Lots of programmers insist on working late. That’s a bad idea. For every one time a programmer reaches “flow” state and effortlessly produce reams of brilliant code late at night, there are a hundred inefficient programming sessions with low productivity and high error rates.
In most organizations, it is a near certainty that you will be spending most of your day doing something other than what you had planned. Most solutions involve company culture, managers, scrum masters, and colleagues. But there is one solution that is completely within your control: Show up early and complete one important task.
If it’s your job to eat a frog, it’s best to do it first thing in the morning. And If it’s your job to eat two frogs, it’s best to eat the biggest one first.
If you are a night owl like me, that might be a significant change to your life. But it pays off handsomely in more happiness and less stress. Stress is caused by a feeling that you are not in control of your situation; starting early and actually getting a task of your own choosing done each day defeats this feeling.
Try starting work two hours earlier than everybody else for two weeks and see how much more you get done.
40 years ago, Fred Brooks told us in his book The Mythical Man-Month why full outsourcing couldn’t work. Since outsourcing was rare and difficult back then, nobody took note. Today, advances in communications and technology make outsourcing much easier. That doesn’t mean it will work.
The reason is that IT work is not uniform. There are some easy tasks (rapidly getting automated) and some hard tasks that take expertise and judgment. And most organizations are outsourcing their work to regions where IT professionals haven’t had the time yet to develop expertise and judgment.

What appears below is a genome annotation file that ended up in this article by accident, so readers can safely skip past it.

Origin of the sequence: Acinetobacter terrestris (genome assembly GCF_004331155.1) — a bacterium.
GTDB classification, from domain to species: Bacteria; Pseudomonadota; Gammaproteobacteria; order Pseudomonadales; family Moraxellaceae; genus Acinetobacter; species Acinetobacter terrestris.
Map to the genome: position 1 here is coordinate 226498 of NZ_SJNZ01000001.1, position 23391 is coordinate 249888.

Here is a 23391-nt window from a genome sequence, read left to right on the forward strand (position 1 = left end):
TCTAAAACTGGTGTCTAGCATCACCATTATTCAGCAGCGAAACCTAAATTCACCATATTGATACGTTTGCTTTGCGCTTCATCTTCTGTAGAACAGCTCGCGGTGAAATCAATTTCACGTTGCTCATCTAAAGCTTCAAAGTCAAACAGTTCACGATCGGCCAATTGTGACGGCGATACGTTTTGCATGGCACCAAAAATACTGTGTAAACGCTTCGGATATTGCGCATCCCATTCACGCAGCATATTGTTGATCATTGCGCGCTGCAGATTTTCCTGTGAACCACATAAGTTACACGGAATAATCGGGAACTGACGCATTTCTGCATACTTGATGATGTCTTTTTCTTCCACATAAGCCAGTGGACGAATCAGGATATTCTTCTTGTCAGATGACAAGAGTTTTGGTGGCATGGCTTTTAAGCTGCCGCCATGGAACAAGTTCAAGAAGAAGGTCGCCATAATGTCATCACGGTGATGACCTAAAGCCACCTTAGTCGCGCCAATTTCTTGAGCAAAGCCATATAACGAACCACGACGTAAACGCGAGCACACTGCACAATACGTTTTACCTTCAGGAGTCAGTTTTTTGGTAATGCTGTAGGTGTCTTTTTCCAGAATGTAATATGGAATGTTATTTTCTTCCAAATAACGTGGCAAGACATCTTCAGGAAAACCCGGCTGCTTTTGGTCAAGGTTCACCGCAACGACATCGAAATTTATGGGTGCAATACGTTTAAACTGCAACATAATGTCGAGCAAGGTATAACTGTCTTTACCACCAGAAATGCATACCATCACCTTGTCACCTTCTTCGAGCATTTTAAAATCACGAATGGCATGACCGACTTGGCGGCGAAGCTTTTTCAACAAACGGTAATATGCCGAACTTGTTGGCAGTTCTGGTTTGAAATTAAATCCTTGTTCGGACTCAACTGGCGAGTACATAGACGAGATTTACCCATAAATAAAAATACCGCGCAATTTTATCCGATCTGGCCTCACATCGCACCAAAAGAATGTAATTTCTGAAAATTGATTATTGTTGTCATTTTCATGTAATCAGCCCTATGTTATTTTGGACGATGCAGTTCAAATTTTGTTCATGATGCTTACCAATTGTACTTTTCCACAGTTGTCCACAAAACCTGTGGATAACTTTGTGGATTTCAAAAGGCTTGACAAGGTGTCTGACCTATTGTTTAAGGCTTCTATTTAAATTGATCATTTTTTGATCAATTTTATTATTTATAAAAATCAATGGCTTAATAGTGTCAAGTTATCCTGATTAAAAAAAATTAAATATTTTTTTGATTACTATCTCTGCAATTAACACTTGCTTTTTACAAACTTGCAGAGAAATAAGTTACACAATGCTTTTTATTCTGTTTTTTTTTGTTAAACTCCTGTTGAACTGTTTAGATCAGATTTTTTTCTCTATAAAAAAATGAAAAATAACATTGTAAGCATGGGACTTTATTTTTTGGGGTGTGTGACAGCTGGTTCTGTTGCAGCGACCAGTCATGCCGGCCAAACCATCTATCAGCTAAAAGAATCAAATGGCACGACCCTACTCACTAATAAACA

In a mature IT market, a wide range of skills exists, from basic to very advanced. As you need more advanced skills, the cost goes up, because there are fewer IT professionals with the requisite number of years of learning and experience.
In a new IT market, you can get basic competency cheaper. But because most IT professionals in these markets are relatively inexperienced, advanced skills are very rare, very expensive, and might not even exist.
The outsourcing fallacy is to think that you can move an entire, complex IT operation offshore. You can save money on moving simple tasks to regions with lots of competent but inexperienced IT people. But advanced skills won’t be available. So unless you can very cleanly separate simple tasks from advanced tasks, the communication overhead necessary to ensure that the right people get the right task will eat up any saving.